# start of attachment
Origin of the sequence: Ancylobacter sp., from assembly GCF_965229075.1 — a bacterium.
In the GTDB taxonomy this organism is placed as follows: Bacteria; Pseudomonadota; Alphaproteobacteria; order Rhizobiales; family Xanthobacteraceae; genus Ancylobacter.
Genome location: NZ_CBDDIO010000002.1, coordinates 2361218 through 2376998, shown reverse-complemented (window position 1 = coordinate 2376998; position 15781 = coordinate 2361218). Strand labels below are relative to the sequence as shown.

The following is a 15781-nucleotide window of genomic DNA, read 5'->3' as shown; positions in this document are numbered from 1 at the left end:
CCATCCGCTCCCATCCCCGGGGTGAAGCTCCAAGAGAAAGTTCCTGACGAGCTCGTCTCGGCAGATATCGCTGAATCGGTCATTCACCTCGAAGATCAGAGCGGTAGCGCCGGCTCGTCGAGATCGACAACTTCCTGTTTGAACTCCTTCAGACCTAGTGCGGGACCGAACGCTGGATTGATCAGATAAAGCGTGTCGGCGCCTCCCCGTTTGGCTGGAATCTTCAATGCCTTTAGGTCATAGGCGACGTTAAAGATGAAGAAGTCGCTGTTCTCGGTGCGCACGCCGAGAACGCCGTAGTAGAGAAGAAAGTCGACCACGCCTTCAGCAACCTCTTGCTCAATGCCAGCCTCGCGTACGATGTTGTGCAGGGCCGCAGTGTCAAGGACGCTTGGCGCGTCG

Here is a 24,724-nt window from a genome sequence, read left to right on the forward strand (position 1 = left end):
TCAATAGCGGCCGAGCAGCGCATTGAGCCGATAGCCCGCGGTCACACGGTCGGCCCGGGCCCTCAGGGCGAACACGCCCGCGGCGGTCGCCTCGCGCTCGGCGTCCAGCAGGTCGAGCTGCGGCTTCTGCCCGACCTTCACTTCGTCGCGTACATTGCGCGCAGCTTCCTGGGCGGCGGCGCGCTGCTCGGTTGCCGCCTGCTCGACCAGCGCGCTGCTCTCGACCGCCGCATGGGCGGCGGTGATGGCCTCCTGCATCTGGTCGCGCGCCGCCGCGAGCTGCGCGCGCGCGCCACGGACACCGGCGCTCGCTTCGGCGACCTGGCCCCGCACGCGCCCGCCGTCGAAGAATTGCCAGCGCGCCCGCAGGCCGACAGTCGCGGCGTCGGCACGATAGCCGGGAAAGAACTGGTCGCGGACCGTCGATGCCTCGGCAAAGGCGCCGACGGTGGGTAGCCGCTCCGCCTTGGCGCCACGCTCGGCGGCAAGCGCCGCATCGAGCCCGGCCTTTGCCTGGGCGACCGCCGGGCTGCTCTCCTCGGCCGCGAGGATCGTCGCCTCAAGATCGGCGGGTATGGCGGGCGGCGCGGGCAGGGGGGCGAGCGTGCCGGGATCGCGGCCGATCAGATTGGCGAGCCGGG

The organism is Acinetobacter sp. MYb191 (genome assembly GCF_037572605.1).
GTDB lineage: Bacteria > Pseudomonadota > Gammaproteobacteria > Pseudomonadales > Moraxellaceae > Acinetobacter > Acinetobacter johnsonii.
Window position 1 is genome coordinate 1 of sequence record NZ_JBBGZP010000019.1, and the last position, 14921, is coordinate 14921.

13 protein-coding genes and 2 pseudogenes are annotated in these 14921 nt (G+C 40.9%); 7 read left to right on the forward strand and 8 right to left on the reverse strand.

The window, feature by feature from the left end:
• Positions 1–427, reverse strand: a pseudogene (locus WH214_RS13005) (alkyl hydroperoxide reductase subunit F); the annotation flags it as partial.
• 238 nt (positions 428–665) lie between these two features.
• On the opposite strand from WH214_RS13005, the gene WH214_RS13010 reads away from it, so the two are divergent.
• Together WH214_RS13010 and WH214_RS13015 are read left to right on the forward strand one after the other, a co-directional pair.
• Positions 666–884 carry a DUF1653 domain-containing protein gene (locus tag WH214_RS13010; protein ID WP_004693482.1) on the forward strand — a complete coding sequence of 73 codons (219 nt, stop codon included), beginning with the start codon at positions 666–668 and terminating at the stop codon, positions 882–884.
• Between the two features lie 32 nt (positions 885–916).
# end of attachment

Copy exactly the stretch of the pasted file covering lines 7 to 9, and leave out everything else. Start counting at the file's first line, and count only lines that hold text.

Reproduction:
TCAATAGCGGCCGAGCAGCGCATTGAGCCGATAGCCCGCGGTCACACGGTCGGCCCGGGCCCTCAGGGCGAACACGCCCGCGGCGGTCGCCTCGCGCTCGGCGTCCAGCAGGTCGAGCTGCGGCTTCTGCCCGACCTTCACTTCGTCGCGTACATTGCGCGCAGCTTCCTGGGCGGCGGCGCGCTGCTCGGTTGCCGCCTGCTCGACCAGCGCGCTGCTCTCGACCGCCGCATGGGCGGCGGTGATGGCCTCCTGCATCTGGTCGCGCGCCGCCGCGAGCTGCGCGCGCGCGCCACGGACACCGGCGCTCGCTTCGGCGACCTGGCCCCGCACGCGCCCGCCGTCGAAGAATTGCCAGCGCGCCCGCAGGCCGACAGTCGCGGCGTCGGCACGATAGCCGGGAAAGAACTGGTCGCGGACCGTCGATGCCTCGGCAAAGGCGCCGACGGTGGGTAGCCGCTCCGCCTTGGCGCCACGCTCGGCGGCAAGCGCCGCATCGAGCCCGGCCTTTGCCTGGGCGACCGCCGGGCTGCTCTCCTCGGCCGCGAGGATCGTCGCCTCAAGATCGGCGGGTATGGCGGGCGGCGCGGGCAGGGGGGCGAGCGTGCCGGGATCGCGGCCGATCAGATTGGCGAGCCGGG

The organism is Acinetobacter sp. MYb191 (genome assembly GCF_037572605.1).
GTDB lineage: Bacteria > Pseudomonadota > Gammaproteobacteria > Pseudomonadales > Moraxellaceae > Acinetobacter > Acinetobacter johnsonii.